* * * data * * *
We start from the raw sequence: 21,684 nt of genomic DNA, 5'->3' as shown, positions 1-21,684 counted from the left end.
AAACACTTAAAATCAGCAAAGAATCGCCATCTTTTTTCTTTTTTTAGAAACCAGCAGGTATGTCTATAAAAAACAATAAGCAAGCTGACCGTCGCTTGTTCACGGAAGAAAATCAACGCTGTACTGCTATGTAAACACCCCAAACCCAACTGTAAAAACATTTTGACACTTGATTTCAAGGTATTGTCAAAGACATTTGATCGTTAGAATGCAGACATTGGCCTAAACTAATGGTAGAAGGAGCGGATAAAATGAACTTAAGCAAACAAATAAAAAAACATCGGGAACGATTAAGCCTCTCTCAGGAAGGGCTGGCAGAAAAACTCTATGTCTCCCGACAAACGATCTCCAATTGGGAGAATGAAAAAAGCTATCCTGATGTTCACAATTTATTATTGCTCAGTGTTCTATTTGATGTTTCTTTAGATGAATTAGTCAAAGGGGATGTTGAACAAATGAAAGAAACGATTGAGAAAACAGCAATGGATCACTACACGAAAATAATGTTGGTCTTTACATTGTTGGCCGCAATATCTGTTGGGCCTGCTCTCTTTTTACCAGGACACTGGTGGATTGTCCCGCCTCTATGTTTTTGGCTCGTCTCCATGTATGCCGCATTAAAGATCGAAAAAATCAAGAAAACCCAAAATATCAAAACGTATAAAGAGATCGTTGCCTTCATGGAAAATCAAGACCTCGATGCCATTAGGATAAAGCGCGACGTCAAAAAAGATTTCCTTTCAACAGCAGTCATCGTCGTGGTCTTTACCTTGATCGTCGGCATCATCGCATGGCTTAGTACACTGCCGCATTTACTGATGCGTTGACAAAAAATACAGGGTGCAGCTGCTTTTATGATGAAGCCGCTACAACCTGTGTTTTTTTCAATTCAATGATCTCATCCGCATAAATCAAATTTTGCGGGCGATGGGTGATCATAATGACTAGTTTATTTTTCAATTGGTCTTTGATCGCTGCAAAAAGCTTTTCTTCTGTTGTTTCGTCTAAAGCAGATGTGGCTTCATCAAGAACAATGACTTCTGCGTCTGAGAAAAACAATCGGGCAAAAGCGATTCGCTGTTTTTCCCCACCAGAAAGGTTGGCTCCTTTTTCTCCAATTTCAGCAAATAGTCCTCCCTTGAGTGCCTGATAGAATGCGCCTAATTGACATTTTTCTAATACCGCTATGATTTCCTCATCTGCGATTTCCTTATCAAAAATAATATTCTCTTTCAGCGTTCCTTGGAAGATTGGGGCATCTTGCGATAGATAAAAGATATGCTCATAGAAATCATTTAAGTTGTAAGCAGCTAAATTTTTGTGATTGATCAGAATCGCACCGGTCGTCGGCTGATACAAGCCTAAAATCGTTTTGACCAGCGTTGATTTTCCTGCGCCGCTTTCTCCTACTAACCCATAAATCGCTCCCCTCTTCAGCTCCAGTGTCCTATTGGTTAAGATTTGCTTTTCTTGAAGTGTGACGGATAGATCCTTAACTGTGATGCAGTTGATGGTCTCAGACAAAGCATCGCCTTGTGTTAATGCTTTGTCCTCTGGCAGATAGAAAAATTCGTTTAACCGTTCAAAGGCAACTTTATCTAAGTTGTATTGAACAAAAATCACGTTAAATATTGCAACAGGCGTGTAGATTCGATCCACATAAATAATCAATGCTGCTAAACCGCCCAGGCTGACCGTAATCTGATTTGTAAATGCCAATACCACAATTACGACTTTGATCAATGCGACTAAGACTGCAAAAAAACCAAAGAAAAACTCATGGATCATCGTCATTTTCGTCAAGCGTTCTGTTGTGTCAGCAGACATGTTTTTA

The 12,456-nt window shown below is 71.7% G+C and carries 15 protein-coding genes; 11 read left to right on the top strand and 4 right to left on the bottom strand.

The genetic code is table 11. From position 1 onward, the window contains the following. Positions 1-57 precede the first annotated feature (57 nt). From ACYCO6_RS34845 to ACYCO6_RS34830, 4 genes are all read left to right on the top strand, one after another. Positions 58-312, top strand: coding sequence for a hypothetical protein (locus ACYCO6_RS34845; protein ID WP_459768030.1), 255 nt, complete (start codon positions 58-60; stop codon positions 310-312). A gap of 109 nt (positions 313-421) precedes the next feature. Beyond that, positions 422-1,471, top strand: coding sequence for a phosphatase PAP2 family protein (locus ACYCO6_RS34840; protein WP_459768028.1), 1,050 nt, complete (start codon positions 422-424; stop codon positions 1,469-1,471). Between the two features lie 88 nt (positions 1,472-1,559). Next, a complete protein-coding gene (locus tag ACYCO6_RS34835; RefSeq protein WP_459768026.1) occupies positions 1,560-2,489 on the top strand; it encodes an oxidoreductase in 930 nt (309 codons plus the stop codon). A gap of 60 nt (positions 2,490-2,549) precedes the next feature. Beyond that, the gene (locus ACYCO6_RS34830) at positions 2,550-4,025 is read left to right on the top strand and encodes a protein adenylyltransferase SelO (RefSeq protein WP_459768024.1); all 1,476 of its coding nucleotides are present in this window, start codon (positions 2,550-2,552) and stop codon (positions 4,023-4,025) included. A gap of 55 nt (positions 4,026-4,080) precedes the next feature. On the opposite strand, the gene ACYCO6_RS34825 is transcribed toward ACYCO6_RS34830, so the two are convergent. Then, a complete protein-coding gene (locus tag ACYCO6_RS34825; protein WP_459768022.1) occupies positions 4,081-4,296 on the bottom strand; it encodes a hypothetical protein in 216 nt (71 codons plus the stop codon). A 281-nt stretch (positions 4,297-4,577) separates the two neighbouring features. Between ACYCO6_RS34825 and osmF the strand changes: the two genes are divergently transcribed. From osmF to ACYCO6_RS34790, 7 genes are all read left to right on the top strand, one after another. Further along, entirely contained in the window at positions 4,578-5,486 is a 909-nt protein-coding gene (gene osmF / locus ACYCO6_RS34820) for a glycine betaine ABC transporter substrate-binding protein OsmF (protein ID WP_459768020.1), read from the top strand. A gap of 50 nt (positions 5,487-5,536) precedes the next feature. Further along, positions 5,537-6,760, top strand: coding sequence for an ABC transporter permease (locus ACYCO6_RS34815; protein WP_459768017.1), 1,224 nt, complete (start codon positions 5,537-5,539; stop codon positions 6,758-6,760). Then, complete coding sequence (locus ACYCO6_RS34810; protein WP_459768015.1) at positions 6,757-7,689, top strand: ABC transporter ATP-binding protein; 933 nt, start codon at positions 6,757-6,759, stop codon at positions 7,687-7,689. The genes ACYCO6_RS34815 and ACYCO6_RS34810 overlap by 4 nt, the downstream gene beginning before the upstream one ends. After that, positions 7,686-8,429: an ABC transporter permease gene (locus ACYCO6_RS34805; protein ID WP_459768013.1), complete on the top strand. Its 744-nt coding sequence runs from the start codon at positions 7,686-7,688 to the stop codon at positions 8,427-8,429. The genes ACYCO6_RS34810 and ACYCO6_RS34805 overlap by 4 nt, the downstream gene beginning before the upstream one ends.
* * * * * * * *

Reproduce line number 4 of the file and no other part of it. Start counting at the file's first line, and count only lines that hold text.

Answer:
The genetic code is table 11. From position 1 onward, the window contains the following. Positions 1-57 precede the first annotated feature (57 nt). From ACYCO6_RS34845 to ACYCO6_RS34830, 4 genes are all read left to right on the top strand, one after another. Positions 58-312, top strand: coding sequence for a hypothetical protein (locus ACYCO6_RS34845; protein ID WP_459768030.1), 255 nt, complete (start codon positions 58-60; stop codon positions 310-312). A gap of 109 nt (positions 313-421) precedes the next feature. Beyond that, positions 422-1,471, top strand: coding sequence for a phosphatase PAP2 family protein (locus ACYCO6_RS34840; protein WP_459768028.1), 1,050 nt, complete (start codon positions 422-424; stop codon positions 1,469-1,471). Between the two features lie 88 nt (positions 1,472-1,559). Next, a complete protein-coding gene (locus tag ACYCO6_RS34835; RefSeq protein WP_459768026.1) occupies positions 1,560-2,489 on the top strand; it encodes an oxidoreductase in 930 nt (309 codons plus the stop codon). A gap of 60 nt (positions 2,490-2,549) precedes the next feature. Beyond that, the gene (locus ACYCO6_RS34830) at positions 2,550-4,025 is read left to right on the top strand and encodes a protein adenylyltransferase SelO (RefSeq protein WP_459768024.1); all 1,476 of its coding nucleotides are present in this window, start codon (positions 2,550-2,552) and stop codon (positions 4,023-4,025) included. A gap of 55 nt (positions 4,026-4,080) precedes the next feature. On the opposite strand, the gene ACYCO6_RS34825 is transcribed toward ACYCO6_RS34830, so the two are convergent. Then, a complete protein-coding gene (locus tag ACYCO6_RS34825; protein WP_459768022.1) occupies positions 4,081-4,296 on the bottom strand; it encodes a hypothetical protein in 216 nt (71 codons plus the stop codon). A 281-nt stretch (positions 4,297-4,577) separates the two neighbouring features. Between ACYCO6_RS34825 and osmF the strand changes: the two genes are divergently transcribed. From osmF to ACYCO6_RS34790, 7 genes are all read left to right on the top strand, one after another. Further along, entirely contained in the window at positions 4,578-5,486 is a 909-nt protein-coding gene (gene osmF / locus ACYCO6_RS34820) for a glycine betaine ABC transporter substrate-binding protein OsmF (protein ID WP_459768020.1), read from the top strand. A gap of 50 nt (positions 5,487-5,536) precedes the next feature. Further along, positions 5,537-6,760, top strand: coding sequence for an ABC transporter permease (locus ACYCO6_RS34815; protein WP_459768017.1), 1,224 nt, complete (start codon positions 5,537-5,539; stop codon positions 6,758-6,760). Then, complete coding sequence (locus ACYCO6_RS34810; protein WP_459768015.1) at positions 6,757-7,689, top strand: ABC transporter ATP-binding protein; 933 nt, start codon at positions 6,757-6,759, stop codon at positions 7,687-7,689. The genes ACYCO6_RS34815 and ACYCO6_RS34810 overlap by 4 nt, the downstream gene beginning before the upstream one ends. After that, positions 7,686-8,429: an ABC transporter permease gene (locus ACYCO6_RS34805; protein ID WP_459768013.1), complete on the top strand. Its 744-nt coding sequence runs from the start codon at positions 7,686-7,688 to the stop codon at positions 8,427-8,429. The genes ACYCO6_RS34810 and ACYCO6_RS34805 overlap by 4 nt, the downstream gene beginning before the upstream one ends.